As of 2010, the combined generating capacity of all the nation's coal plants was 342 Gigawatts. But those coal plants are closing down faster than American Airlines terminals, thanks to the plunging cost of natural gas, boots-on-the-ground campaigns from anti-coal activists, and, to a lesser degree, the ambiguous specter of EPA pollution regulations.
A few months ago, the Brattle Group released a study that showed that 30 GW of coal power was likely to be retired by 2016. The researchers have just updated their report: Now they think it'll be 59-77 GW that goes down. As David Roberts notes over at Grist, that's 20-25% of the United States' entire coal fleet in just a few years. That's incredible. And it has less to do with incoming EPA regulations — which industry realized (surprise, surprise) weren't as bad as its lobbyists and PR fleet were moaning they'd be.
The sooty caveat to this bout of good news is, of course, that the low natural gas prices are a result of the fracking boom; and there are reports that warn that the practice, as currently conducted, can be as polluting and carbon-emitting as coal. But there's no doubt that nat gas burns cleaner, and anti-fracking activism and lawsuits are poised to rein in the industry's current excesses.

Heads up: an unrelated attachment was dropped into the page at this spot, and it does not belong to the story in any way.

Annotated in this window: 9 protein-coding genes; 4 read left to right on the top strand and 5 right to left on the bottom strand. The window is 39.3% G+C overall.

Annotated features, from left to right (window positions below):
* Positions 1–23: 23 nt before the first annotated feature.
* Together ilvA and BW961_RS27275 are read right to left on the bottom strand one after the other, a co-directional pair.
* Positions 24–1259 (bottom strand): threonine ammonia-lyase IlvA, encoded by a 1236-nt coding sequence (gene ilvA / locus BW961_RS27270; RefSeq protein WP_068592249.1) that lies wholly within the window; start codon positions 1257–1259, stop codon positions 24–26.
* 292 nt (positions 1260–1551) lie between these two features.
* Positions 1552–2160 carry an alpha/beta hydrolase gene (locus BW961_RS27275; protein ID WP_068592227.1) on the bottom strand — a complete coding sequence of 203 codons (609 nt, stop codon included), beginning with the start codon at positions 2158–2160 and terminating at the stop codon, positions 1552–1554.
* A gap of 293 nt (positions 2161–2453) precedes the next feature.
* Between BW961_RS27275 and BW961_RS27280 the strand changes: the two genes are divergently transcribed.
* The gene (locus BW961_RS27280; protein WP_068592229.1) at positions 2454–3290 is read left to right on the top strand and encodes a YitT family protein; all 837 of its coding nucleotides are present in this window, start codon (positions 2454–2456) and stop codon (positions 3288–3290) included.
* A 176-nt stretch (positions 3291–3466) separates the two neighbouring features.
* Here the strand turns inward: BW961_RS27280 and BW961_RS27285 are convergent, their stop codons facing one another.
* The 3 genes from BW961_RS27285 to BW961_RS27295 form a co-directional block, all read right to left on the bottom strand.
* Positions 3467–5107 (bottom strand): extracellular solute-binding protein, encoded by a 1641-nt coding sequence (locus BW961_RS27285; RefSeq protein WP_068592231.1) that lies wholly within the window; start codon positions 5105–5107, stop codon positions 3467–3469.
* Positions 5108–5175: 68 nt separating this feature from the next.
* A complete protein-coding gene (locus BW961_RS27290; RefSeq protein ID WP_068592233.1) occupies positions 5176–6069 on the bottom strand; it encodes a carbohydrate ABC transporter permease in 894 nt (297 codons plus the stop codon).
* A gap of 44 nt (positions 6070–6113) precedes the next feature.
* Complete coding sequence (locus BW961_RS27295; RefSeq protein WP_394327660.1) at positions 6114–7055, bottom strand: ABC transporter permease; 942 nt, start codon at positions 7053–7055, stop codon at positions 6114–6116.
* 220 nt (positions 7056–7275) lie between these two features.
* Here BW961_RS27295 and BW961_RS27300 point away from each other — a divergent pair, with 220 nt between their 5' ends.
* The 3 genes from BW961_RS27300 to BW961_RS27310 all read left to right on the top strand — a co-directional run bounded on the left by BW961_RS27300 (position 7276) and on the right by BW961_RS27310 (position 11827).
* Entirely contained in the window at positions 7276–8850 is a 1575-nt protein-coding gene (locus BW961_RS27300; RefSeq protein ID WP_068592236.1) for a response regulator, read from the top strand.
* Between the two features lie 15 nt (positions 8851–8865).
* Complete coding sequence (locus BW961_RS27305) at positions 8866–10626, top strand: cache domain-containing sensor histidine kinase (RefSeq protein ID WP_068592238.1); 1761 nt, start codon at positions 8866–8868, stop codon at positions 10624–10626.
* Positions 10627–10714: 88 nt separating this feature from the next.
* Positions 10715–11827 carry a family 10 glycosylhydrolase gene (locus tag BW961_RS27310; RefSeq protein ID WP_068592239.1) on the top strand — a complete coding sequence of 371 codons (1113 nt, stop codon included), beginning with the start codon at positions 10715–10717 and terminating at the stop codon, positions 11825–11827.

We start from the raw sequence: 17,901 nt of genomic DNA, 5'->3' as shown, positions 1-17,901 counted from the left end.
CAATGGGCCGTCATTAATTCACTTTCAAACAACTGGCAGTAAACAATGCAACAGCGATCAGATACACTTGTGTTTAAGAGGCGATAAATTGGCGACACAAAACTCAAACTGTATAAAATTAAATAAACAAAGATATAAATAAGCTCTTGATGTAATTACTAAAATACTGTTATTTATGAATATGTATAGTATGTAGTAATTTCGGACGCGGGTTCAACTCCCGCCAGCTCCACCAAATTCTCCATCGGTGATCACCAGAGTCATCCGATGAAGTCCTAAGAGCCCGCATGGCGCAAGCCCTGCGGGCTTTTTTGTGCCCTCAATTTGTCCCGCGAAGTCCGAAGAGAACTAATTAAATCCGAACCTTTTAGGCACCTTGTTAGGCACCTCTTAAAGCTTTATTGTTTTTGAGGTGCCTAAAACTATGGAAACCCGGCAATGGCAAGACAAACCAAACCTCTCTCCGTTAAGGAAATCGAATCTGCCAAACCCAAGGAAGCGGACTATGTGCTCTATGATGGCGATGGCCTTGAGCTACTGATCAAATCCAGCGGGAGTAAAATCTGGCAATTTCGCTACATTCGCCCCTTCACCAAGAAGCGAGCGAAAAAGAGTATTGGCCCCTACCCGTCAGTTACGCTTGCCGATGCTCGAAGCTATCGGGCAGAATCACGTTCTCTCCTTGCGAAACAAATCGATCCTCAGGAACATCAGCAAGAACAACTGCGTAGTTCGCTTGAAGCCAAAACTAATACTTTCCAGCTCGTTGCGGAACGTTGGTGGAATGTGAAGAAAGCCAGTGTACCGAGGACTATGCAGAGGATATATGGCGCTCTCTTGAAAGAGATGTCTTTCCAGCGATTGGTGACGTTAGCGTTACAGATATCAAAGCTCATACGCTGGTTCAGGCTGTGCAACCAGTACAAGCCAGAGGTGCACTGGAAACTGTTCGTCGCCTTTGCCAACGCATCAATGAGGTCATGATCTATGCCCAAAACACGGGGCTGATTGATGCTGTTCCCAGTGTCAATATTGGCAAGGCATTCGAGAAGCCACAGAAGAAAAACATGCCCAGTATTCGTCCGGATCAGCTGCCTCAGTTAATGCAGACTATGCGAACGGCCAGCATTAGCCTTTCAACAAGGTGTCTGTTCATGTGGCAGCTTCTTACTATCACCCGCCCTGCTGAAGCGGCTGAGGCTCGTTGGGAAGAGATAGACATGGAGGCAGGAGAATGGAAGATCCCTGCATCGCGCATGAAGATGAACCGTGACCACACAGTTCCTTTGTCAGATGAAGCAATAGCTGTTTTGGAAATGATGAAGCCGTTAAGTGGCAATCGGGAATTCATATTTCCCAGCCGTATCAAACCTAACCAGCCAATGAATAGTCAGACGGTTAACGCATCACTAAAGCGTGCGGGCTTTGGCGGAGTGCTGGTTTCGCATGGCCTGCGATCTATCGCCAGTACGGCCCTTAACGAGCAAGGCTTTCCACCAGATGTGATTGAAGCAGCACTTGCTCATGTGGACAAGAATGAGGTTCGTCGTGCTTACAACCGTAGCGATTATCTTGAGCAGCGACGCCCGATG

Long story short, the regulatory climate for coal is slightly more favorable than expected two years ago. But it doesn’t matter, because “market conditions” are kicking coal’s ass anyway.
One market condition has to do with demand for power, which has slowed/plateaued due to the recession and recent mild weather. Another is the falling price of renewables. But the big one, the cudgel to coal’s head, is natural gas prices. You will recall that in April, natural gas generation equaled coal generation in the U.S. (at 32 percent each) for the first time since the Energy Information Administration started keeping records. Utilities are cranking natural gas up and retiring coal plants, mainly for economic reasons. Nick Akins, president and CEO of the coal-heavy utility American Electric Power, has said flat out that “there will not be any new coal plants built, with the current price of gas and the forecast for the future for gas.”
The slow death of coal is reason to celebrate — coal-fired power is still the worst offender worldwide in terms of carbon emissions, and preserving a stable climate depends largely on phasing it out. The gears are now in motion; a stateside energy transition is officially underway.